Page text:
Our Base-Model Chevy Gets Power Windows, Locks, and an Alarm From Electric Life
Patrick McCarthy –
Aug 15, 2013
Photo 1/25 | Electric Life Alarm Unit2
Photo 2/25 | Electric Life Alarm Unit2 | Upon opening the first box from Electric Life, we found the new alarm unit, siren, T-Shapped power lock motors and shafts, two key fobs, along with a variety of wiring components.
Photo 3/25 | Window Track Assemblies | Two larger boxes contained the new '07-'13 Chevy Silverado window track assemblies and wiring harnesses, one for each door. These direct-fit units would simply replace the truck's original tracks and window cranks.
Photo 4/25 | Window Switches Parts | Before beginning, we laid out the parts for the window switches. Electric Life even included blanking plates to fill the window crank holes on the door panels, seen here on the upper left.
Photo 5/25 | Taping Windows To Doors | The first step of the install for the team at Audio Innovations, in Glendora, California, was to tape the windows securely to the door frames. This ensured they wouldn't fall into the doors once we removed the window tracks.
Photo 6/25 | Removing Old Window Tracks | After popping off the window cranks and unbolting the truck's door panels, the old window tracks could be unbolted and removed from inside each door.
Photo 7/25 | Cutting Small Metal Section | Now that we had room to work with, it was time to install the power door locks. First, a small section of metal was cut out of each door for access to the door lock shafts.
Photo 8/25 | Installing Small Clamp | Now that we could see the door lock shaft, a small clamp was screwed in place, connecting the old shaft to a new Electric Life shaft. The electric motors simply pull down or push up on this assembly to lock or unlock the doors.
Photo 9/25 | Screwing In Power Lock Motors | The new power lock motors were connected to the new lock shafts, then screwed in place inside the door. Before moving on to wiring, we needed to install the power window tracks.
Photo 10/25 | Placing Electric Life Window Tracks | The Electric Life window tracks were maneuvered into the door cavities, then bolted in place with the original four bolts. These are not mere universal units, rather they are application specific and set up especially for our Silverado.
Photo 11/25 | Testing Window Motor | Using a 12V drill battery, the window and lock motors were tested before moving on to final wiring.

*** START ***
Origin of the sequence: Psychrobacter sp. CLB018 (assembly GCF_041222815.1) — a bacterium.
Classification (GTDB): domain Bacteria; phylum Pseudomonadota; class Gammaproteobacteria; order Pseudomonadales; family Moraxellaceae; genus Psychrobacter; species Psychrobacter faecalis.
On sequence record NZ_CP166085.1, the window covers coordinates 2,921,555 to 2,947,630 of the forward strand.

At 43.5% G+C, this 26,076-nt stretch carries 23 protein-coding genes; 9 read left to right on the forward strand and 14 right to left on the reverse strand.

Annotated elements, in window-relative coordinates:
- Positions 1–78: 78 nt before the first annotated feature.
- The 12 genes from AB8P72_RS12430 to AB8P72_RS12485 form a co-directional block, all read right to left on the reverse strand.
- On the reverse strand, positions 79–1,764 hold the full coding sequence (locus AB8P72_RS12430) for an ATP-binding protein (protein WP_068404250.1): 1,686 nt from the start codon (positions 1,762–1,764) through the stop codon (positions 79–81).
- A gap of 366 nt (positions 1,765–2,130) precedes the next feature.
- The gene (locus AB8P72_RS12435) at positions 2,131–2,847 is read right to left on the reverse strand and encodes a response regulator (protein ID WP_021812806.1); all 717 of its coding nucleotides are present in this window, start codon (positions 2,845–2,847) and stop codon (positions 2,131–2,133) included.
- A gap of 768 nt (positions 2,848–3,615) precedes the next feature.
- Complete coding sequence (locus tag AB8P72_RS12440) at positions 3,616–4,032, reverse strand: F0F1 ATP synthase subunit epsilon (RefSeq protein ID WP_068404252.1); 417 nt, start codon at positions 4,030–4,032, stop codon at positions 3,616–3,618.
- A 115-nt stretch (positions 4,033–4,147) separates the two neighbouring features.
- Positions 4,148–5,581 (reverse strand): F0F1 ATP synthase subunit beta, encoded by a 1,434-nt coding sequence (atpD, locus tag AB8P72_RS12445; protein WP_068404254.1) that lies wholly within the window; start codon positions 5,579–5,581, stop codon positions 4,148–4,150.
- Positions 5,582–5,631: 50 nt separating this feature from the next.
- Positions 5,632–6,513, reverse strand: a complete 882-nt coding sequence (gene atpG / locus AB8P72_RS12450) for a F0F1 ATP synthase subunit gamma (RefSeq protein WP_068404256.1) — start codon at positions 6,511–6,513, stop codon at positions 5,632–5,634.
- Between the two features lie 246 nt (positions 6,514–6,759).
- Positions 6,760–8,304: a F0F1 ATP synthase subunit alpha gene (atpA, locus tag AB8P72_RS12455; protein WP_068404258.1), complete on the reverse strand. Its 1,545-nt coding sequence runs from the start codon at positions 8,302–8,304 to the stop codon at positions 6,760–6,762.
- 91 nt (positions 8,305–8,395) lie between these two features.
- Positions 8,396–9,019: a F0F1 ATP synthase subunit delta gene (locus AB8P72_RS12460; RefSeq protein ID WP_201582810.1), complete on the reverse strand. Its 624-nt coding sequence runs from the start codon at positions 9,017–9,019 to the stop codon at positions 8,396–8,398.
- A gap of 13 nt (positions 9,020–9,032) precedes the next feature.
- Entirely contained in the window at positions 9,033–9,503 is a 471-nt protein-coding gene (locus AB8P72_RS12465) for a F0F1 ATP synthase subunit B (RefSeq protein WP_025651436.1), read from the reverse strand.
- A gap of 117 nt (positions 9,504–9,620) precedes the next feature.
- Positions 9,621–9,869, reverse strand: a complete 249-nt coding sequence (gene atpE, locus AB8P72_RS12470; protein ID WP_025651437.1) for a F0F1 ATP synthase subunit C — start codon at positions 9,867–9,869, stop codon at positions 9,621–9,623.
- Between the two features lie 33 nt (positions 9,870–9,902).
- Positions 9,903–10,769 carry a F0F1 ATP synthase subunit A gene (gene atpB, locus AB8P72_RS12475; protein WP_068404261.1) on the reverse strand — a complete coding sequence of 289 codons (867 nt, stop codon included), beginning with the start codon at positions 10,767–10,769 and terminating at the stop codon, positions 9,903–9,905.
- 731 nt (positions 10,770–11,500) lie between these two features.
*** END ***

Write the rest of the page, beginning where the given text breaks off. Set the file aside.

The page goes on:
Photo 12/25 | Testing Power Windows And Locks | After playing around with our new power windows and locks for a few minutes, it was time to wire everything to the truck's power source.
Photo 13/25 | Measuring Protective Wire | Protective wire loom was measured and cut to length, and the included door lock wiring harness was run through it into the cabin.
Photo 14/25 | Connecting Wires | Once the loom was zip-tied to the existing wiring along the door, it was simple to connect to the wires from the lock motor.
Photo 15/25 | Clamping Extensions | Since we chose to install the window switches in the center console instead of each door, extensions were crimped onto the window motor wires and run up into the dash.
Photo 16/25 | Finished Door Wiring | With the wiring run along each door into the cab, it was time to look for a mounting location for the window switches.
Photo 17/25 | Removed Center Console | One of these rectangular cubbies would serve as a perfect location for the switches, so we promptly removed the center console panel from the truck.
Photo 18/25 | Cutting Out Cubby Back | The back of the cubby was cut out with an air saw, making room for the switches and wiring.
Photo 19/25 | Matching Plastic To Cubby Dimensions | A sheet of textured black plastic was cut to the exact dimensions of the cubby, forming the backing plate for the switches.
Photo 20/25 | Tracing Switch Bezels | The switch bezels were traced onto the plastic panel, then cut out with the air saw.
Photo 21/25 | Secured Switch Bezels | Once the bezels were snapped into the panel, it was fit into the dash and secured in place with epoxy.
Photo 22/25 | Connecting Wiring | With the switches in place, they were connected to the wiring with spade connectors, and the dash trim was reinstalled.
Photo 23/25 | Testing Switches | Turning on the truck, each switch was tested, and we were pleased with our new power windows. They actually went up and down faster than factory electric windows. We don't know how we ever lived without them.
Photo 24/25 | Hooked Wires To Control Box | To finish up the power locks, the motor wires were hooked up to this control box, which receives power from the truck's fuse box. The control box picks up the signal from the key fob to unlock the doors, and also includes alarm functions. This part of the install is best left to the pros, as it does involve cutting and splicing several wires from your truck's main wiring harness.
Photo 25/25 | Reinstalled Door Panels | With our new power windows, locks, and alarm wired up and working, we finished the install by plugging the window crank holes with Electric Life's included blanking plate. Then, the door panels were reinstalled, finalizing our base-model Silverado's journey into the modern age of electronics.